Omaha Police Helicopter Helps Rescue Stranded Driver
By: Melina Matthes
OMAHA (kptm) - An Omaha woman was arrested after losing control on a Washington county highway and crashing her car in a ditch.
When authorities found her, they said she had been drinking and driving.
Police said 35-year-old Michelle Lovercheck was sent to jail for her 3rd offense DUI.
But get this; she's the one that called for help. Police said after she crashed her car she was confused and had no idea where she was. Several law enforcement agencies searched for her, but couldn't find her.
Fox 42 News spoke with the local heroes who used technology to uncover where she was.
It was zero degrees.
The woman told authorities she was scared of freezing to death.
She was lost and disoriented and her phone wouldn't work. "The situation with the weather and not knowing if there's injury during the accident was deteriorating and she needed to be found," Officer Jason Messerschmidt said.
It was pitch black along highway 75.
Troopers and deputies searched frantically, but couldn't see her. Finally a call was made to ABLE 1, Omaha's police helicopter. "We had to use the infrared camera out on highway 75 in rural Washington County. It's pretty dark so there's not a lot of ambient light," Messerschmidt said.
"I was flying when Officer Messerschmidt was running the FLIR. I could not even see the highway 75, so I was just watching his FLIR screen as he was traveling along 75 and that's how I knew which direction to fly, and I was just following the curves of the road. It was completely black in Washington County last night," Officer Matt Baughman said.
And that infrared camera not only helped the pilots see the road it also spotted the stranded driver. "Without that FLIR we would not have found that vehicle period."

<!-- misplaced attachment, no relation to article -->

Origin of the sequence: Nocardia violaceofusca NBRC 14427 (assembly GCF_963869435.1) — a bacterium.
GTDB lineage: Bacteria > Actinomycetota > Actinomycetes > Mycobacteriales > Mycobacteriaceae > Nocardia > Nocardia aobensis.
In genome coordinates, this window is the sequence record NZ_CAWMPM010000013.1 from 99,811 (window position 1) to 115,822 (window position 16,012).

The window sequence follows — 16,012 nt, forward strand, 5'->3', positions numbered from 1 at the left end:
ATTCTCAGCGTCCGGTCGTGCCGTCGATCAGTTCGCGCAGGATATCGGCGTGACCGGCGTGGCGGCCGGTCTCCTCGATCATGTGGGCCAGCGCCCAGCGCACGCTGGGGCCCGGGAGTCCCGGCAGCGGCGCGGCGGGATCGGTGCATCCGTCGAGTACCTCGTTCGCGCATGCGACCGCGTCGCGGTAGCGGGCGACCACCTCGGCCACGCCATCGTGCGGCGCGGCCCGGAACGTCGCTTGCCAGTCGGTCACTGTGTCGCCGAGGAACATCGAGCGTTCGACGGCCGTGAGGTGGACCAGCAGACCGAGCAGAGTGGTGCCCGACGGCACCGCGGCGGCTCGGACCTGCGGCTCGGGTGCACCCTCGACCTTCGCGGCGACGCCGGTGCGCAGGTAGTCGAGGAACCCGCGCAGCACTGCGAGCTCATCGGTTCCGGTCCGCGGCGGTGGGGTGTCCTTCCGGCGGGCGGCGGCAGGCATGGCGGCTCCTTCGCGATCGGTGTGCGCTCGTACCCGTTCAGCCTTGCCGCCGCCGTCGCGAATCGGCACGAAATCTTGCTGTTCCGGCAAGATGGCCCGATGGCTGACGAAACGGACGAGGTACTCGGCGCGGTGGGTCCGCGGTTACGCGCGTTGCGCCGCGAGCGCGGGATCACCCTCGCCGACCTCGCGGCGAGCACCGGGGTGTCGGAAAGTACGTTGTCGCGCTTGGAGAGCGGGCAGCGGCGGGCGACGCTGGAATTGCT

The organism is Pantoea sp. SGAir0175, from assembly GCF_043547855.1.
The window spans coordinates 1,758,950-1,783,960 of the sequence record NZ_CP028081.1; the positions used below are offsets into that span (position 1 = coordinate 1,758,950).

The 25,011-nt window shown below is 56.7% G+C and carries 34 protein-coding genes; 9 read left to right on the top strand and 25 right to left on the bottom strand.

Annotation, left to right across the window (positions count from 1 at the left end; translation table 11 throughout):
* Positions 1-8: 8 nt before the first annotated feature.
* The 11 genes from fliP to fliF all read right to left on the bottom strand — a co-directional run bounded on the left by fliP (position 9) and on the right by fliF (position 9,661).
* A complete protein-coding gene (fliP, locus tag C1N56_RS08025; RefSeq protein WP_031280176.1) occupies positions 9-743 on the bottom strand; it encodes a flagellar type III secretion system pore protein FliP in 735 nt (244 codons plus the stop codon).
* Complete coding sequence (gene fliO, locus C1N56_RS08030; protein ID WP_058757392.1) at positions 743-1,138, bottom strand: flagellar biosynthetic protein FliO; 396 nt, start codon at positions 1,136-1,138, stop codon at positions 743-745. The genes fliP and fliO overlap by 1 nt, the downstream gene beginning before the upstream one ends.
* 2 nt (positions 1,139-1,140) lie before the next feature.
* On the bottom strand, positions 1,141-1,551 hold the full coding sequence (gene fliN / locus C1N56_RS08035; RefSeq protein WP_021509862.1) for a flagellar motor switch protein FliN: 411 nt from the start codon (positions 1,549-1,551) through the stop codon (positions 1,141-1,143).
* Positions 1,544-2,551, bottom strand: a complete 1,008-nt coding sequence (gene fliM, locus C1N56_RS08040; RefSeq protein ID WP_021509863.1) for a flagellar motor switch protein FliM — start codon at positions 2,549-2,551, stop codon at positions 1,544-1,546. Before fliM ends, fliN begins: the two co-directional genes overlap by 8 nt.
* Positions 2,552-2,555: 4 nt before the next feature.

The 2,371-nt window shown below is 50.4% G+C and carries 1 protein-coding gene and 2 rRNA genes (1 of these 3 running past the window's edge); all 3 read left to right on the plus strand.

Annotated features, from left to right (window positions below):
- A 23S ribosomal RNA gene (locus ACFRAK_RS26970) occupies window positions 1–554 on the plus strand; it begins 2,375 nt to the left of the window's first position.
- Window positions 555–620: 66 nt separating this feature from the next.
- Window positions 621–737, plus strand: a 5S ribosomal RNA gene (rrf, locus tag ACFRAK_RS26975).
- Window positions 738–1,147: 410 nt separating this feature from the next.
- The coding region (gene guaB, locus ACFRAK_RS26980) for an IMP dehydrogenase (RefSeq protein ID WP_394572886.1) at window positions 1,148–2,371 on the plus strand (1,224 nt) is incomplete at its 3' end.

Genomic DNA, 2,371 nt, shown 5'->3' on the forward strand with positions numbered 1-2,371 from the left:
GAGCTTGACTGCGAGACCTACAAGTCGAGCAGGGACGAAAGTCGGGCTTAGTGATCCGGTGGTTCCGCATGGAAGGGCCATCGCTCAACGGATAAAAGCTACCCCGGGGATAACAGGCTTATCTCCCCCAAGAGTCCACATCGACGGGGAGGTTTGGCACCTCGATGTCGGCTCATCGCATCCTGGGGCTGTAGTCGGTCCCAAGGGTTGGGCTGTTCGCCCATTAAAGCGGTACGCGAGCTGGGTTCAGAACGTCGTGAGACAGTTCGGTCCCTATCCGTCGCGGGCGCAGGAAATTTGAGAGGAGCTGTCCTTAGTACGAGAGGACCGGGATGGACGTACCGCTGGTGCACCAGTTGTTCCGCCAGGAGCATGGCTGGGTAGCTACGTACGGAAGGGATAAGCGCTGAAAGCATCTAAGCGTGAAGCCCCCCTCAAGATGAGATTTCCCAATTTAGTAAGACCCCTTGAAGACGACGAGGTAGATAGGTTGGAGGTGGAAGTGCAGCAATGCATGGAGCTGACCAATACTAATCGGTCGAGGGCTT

While you can't make out the details of a person's body on the infrared camera, the pilots can at least see a human figure, even the heat from a person's hand prints while show up on pavement. "We can pick up small animals, we can go as far as seeing footprints in the ground when the snow is compacted it creates a minute amount of friction which creates a little bit of heat as well as it changes the density of the snow and we can pick up those differences on the infrared from a thousand feet away," Messerschmidt said.
With a little luck and the help of this infrared technology. The pilots of OPD ABLE 1 say they can pretty much find anything. "Obviously we're a great tool to have around. Winter brings a whole different set of challenges to just commuting and outdoor activities and the really nice thing is if you do get yourself into trouble and Omaha's pretty populated, if you do, we have the ability to go out and find you," Baughman said.
Officer Messerschmidt said one way you can help police find you quicker is by leaving your lights on. It's easier for them to see you and increases your chances of a passerby noticing you.